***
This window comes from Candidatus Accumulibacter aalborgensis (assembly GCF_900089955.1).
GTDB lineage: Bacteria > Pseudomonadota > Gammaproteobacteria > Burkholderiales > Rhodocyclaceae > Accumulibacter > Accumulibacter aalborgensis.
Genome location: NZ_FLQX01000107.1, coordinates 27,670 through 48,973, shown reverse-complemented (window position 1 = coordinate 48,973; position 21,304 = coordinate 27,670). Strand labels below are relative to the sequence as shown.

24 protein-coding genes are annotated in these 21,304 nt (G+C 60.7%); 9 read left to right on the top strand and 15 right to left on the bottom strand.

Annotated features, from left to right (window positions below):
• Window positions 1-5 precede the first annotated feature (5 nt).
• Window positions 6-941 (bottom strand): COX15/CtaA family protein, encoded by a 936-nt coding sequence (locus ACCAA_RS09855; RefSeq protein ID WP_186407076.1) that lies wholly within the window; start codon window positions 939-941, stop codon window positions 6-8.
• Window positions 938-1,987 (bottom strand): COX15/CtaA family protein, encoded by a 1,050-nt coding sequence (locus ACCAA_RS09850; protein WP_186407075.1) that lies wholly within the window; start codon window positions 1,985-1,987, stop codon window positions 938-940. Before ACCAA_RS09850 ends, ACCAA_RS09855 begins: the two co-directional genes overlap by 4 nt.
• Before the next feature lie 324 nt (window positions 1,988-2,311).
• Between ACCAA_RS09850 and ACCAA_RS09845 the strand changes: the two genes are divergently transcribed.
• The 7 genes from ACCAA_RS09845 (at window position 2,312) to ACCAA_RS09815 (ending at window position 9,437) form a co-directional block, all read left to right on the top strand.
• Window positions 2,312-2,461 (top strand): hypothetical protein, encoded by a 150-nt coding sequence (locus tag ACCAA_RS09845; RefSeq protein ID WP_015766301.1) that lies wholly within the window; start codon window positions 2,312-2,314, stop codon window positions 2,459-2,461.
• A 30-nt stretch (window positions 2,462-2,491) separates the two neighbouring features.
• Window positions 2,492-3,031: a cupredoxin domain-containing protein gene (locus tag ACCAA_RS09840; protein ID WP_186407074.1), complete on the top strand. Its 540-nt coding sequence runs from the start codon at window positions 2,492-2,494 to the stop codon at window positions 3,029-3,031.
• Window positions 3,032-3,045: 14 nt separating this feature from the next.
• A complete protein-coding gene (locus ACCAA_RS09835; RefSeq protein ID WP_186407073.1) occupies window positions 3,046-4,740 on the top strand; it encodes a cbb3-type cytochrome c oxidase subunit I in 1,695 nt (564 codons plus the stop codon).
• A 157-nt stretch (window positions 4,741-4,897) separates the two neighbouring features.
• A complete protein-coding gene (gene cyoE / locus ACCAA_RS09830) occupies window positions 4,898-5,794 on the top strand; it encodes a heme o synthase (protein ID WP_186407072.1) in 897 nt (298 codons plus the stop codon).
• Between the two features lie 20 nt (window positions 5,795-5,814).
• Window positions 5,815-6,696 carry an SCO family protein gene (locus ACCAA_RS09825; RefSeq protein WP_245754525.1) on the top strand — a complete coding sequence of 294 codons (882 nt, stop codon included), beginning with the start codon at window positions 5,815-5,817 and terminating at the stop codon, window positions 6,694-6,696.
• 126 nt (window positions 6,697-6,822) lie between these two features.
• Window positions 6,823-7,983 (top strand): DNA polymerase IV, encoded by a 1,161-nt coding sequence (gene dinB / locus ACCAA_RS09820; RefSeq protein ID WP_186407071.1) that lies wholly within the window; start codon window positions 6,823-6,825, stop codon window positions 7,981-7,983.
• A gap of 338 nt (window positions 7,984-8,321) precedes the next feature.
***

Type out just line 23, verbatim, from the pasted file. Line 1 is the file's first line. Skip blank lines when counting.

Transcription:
• A gap of 338 nt (window positions 7,984-8,321) precedes the next feature.